Libraries in real life (libraries IRL) is a photographic interview series at Daily Mayo about the real-world reading lives of readers around the world. It is a photographic journey of what we read and how we read it. Enjoy this interview with Julie!
Tell me a little about yourself:
I’m a thirty-one year old librarian who works at a community college. I live in Georgia with my husband and two great danes, Chief and Dexter. If I’m not reading, I’m either doing yoga, bingeing on Netflix, or DIYing something.
Where you do hang out online?
I get all my blog reading done through feedly.com and use blogger for my own blog. I spend tons of time on the Nest Book Club page, where I’ve formed real life friendships with many women across the country based on our shared love of books. Many of us have met in real life and vacation together or got to book festivals as a group. I’m also an Instagram addict and find it a great source of motivation for yoga and reading.
Why are these books your favorite?
I wish there was some unifying aspect of my favorites that I could look to as an explanation for why I like them, but basically they’re just books that touched me deeply, either because of the characters or the story or because it related to me in a deeply personal way.
Why do you like to read in this spot?
If sleeping were a competitive sport, I could go to the Olympics. I’m obsessed with snuggling under the covers with something yummy to drink and a book in my hand. In the winter, that means my bed, but when the weather’s nice my husband bought me this bed-sized reclining swing for our back porch. I love laying on it with a cozy blanket and a good book and watching the sun set.
What appeals to you about your favorite author?
Lewis’s books appeal to me because they are meaningful on multiple levels. He’s a brilliant academician, he tells an amazing story, and his thoughts on Christianity and spirituality are personally relevant and moving.
What made you choose those books for your TBR pile?
I have basically no method to the madness that is my TBR pile. Basically, my reading is ruled alternately by books that need to be reviewed for a deadline and whatever has recently caught my eye at the library. I’d love to say I have some great system, but it’s basically just whatever I feel like at the moment.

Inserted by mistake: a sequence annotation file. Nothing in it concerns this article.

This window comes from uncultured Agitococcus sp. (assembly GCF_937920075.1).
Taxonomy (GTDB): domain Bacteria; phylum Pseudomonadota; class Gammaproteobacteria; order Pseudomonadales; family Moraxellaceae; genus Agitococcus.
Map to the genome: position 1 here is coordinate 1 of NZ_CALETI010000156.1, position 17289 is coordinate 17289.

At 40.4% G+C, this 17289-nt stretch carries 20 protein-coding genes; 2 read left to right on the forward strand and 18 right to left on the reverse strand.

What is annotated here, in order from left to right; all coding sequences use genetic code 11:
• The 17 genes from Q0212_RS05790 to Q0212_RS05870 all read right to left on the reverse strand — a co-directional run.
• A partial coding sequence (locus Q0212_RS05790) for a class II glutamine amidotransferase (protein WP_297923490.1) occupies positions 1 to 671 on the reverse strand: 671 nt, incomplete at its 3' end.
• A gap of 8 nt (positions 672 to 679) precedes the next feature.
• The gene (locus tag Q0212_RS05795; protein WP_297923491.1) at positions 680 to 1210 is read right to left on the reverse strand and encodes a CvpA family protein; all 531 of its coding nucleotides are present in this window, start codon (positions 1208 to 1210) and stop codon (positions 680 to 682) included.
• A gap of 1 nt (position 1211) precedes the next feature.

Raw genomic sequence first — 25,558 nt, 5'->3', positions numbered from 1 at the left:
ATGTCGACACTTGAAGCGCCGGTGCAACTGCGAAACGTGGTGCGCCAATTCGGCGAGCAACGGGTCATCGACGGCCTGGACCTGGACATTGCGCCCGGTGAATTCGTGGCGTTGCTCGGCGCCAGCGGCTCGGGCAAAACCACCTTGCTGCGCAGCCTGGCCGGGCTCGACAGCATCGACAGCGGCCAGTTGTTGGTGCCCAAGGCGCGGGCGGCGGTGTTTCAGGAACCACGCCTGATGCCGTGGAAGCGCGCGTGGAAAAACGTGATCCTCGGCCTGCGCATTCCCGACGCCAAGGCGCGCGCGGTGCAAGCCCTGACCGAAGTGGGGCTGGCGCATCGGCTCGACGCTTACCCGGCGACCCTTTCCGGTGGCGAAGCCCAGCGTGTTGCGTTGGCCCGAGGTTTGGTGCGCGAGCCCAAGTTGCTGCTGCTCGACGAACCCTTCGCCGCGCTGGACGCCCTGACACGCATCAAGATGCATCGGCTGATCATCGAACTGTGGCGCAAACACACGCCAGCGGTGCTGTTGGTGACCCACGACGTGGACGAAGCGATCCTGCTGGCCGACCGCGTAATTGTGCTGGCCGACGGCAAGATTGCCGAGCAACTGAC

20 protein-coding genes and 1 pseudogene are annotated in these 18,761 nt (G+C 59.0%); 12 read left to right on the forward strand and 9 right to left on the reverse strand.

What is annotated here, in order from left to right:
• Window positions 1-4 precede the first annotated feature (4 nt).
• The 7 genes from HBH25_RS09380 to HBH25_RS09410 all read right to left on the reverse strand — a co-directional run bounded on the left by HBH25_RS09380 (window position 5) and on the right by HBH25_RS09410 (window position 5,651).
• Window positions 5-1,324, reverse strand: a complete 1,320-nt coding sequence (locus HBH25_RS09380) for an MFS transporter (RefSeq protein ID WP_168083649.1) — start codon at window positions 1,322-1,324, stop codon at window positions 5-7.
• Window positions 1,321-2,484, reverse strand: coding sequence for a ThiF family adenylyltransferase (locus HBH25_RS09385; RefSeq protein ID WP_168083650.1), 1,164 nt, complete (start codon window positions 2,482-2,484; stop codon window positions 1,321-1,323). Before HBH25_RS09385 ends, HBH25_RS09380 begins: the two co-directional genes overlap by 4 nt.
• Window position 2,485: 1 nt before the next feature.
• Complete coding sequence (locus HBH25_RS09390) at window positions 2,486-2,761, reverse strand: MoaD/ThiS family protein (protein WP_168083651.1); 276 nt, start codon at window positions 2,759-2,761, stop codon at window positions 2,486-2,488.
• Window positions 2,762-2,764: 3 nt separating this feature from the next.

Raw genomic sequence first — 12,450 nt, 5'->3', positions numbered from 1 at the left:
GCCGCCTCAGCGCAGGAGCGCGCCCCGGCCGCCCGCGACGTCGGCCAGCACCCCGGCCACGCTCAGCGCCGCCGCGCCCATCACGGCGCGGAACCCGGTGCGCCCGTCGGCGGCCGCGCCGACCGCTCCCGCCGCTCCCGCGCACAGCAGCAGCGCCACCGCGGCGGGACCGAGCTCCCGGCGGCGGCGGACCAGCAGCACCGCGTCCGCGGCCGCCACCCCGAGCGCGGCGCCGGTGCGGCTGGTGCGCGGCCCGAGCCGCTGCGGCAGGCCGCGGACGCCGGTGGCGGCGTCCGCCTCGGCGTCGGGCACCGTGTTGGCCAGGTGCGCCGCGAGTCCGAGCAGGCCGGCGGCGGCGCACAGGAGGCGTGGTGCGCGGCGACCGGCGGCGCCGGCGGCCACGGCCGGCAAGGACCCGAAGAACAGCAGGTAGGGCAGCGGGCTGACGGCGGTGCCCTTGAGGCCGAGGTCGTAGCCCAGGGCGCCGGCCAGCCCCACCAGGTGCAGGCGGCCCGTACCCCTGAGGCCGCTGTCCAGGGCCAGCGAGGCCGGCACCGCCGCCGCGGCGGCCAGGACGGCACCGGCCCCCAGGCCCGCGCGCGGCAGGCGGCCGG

What do you look for in a non-fiction book?
I’m super picky about non-fiction. I look for something that is interesting and will keep my attention, but also that shows where the author’s information is coming from. I want to see citations or at least a list of sources for information, particularly in regards to science and history. And while I’m all for personal opinion in memoir or essays, I prefer the rest of my non-fiction to be as unbiased as possible.
How did you acquire your oldest book?
My oldest books all came from library sales and from my mother-in-law.
What is your favorite thing about the book cover you chose for prettiest book?
I’m like a blackbird or a pack rat – unabashedly attractive to shiny things.
What makes you return to your most-read book over and over?
I almost never return to books, so it takes something really special to bring me back to something. Usually I only return to non-fiction that has meant something to me during a difficult time or has changed the way I see the world.
How do you organize your books?
Fiction is organized by color on my biggest set of bookcases in the library. I have a smaller shelf in the library that holds signed books and first editions and a small section devoted to my favorite series books. Non-fiction is organized according to topic on my bedroom bookcases along with ARCs organized by date of publication. I also have two overflow cases in my husband’s office for fiction that doesn’t fit on my rainbow scheme and for Christian non-fiction.
Where do you get your books? What appeals to you about that venue?
I’ll get books anywhere I can find them! I use my library a lot, but as far as books on my shelves are concerned, they are almost always purchased from library sales or from my local used book store. I spend a lot of time browsing the shelves at both locations and trading in books I’ve read but don’t want to keep. Because I read so much, my outflow means that I almost always have trade credit to use for new acquisitions.
Thanks for taking the time to share your reading life with us, Julie! You really have me wanting to make a rainbow bookshelf now. 🙂
More Libraries IRL Interviews